26. Johnsen SP, Sorensen HT, Mellemkjoer L, Blot WJ, Nielsen GL, McLaughlin JK, et al. Hospitalisation for upper gastrointestinal bleeding associated with use of oral anticoagulants. Thromb Haemost. 2001;86(2):563-8. PMID: 11522004
  27. Schelleman H, Brensinger CM, Bilker WB, Hennessy S. Antidepressant-warfarin interaction and associated gastrointestinal bleeding risk in a case-control study. PLoS One. 2011;6(6):e21447. PMID: 21731754
  28. Mosholder AD, Racoosin JA, Young S, Wernecke M, Shoaibi A, MaCurdy TE, et al. Bleeding events following concurrent use of warfarin and oseltamivir by Medicare beneficiaries. Ann Pharmacother. 2013;47(11):1420-8. PMID: 24285759
  29. Zhang K, Young C, Berger J. Administrative claims analysis of the relationship between warfarin use and risk of hemorrhage including drug-drug and drug-disease interactions. J Manag Care Pharm. 2006;12(8):640-8. PMID: 17269842
  30. Vitry AI, Roughead EE, Ramsay EN, Preiss AK, Ryan P, Gilbert AL, et al. Major bleeding risk associated with warfarin and co-medications in the elderly population. Pharmacoepidemiol Drug Saf. 2011;20(10):1057-63. PMID: 22039594
  31. Wallerstedt SM, Gleerup H, Sundstrom A, Stigendal L, Ny L. Risk of clinically relevant bleeding in warfarin-treated patients–influence of SSRI treatment. Pharmacoepidemiol Drug Saf. 2009;18(5):412-6. PMID: 19301238
  32. Walan A, Bader J-P, Classen M, Lamers CBHW, Piper DW, Rutgersson K, et al. Effect of Omeprazole and Ranitidine on Ulcer Healing and Relapse Rates in Patients with Benign Gastric Ulcer. New England Journal of Medicine. 1989;320(2):69-75. PMID: 2643037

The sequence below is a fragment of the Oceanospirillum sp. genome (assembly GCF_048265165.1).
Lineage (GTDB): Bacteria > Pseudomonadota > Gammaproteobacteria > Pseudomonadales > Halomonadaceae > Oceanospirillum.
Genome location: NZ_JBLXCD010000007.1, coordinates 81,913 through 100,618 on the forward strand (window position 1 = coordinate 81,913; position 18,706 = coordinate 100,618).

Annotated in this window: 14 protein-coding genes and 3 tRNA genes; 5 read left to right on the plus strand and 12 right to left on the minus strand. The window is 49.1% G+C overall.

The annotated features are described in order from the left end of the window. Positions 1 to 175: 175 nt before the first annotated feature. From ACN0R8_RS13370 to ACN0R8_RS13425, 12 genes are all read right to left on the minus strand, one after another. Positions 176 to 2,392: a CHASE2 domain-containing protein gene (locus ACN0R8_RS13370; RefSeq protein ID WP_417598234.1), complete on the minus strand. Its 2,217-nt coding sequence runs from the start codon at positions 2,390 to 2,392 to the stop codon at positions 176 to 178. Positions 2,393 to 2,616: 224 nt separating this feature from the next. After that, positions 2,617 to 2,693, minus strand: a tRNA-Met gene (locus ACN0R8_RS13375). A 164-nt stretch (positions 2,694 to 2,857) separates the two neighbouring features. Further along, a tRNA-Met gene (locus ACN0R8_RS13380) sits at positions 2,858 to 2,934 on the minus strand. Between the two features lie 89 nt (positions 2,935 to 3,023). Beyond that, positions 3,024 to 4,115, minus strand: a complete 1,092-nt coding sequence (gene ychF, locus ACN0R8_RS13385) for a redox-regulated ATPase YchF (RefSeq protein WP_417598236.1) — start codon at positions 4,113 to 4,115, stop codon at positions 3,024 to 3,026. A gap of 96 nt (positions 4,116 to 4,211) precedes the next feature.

33. Oddsson E, Gudjonsson H, Thjodleifsson B. Comparison between ranitidine and omeprazole for protection against gastroduodenal damage caused by naproxen. Scand J Gastroenterol. 1992;27(12):1045-8. PMID: 1475621
  34. Ray WA, Chung CP, Murray KT, Smalley WE, Daugherty JR, Dupont WD, et al. Association of Oral Anticoagulants and Proton Pump Inhibitor Cotherapy With Hospitalization for Upper Gastrointestinal Tract Bleeding. Jama. 2018;320(21):2221-30. PMID: 30512099
  35. Ray WA, Chung CP, Murray KT, Smalley WE, Daugherty JR, Dupont WD, et al. Association of Proton Pump Inhibitors With Reduced Risk of Warfarin-Related Serious Upper Gastrointestinal Bleeding. Gastroenterology. 2016;151(6):1105-12.e10. PMID: 27639805
  36. Graham DY, Agrawal NM, Roth SH. Prevention of NSAID-induced gastric ulcer with misoprostol: multicentre, double-blind, placebo-controlled trial. Lancet. 1988;2(8623):1277-80. PMID: 2904006
  37. Dean L. Warfarin Therapy and VKORC1 and CYP Genotype. In: Pratt V, McLeod H, Rubinstein W, Dean L, Kattman B, Malheiro A, editors. Medical Genetics Summaries. Bethesda (MD): National Center for Biotechnology Information (US); 2012. PMID: 28520347
  38. Masclee GM, Valkhoff VE, Coloma PM, de Ridder M, Romio S, Schuemie MJ, et al. Risk of upper gastrointestinal bleeding from different drug combinations. Gastroenterology. 2014;147(4):784-92.e9; quiz e13-4. PMID: 24937265
Artifact Representation

Concomitant exposure to warfarin and an NSAID

Interventions and Actions

The algorithm first identifies basic concomitant exposures of warfarin and NSAIDs. Among these concomitant exposures, if the patient is on a proton pump inhibitor (PPI) or misoprostol during a concomitant exposure, a Class 2/3 (Yellow) alert is fired. If not, the algorithm then identifies whether or not a patient is able to start on an appropriate PPI. Patients unable to do so yield a Class 1 (Red) alert, while if a patient is able to do so, a Class 2/3 (Yellow) alert is fired.

  • Class 4: Green: No Special Precautions
  • Class 2/3: Yellow: Usually Avoid Combination or Minimize Risk
    •  For Warfarin – NSAIDS rule:
      • Recommendation: Assess risk and take action if necessary
      • Rationale: Possible increased risk of bleeding
  • Class 1: Red: Avoid Combination
    • For Warfarin – NSAIDS rule:
      • Recommendation: Use only if benefit outweighs risk
      • Rationale: Increased bleeding risk likely
Testing Experience
Pilot Experience

The algorithm has been validated using synthetic data but it has not yet been piloted in a clinical setting.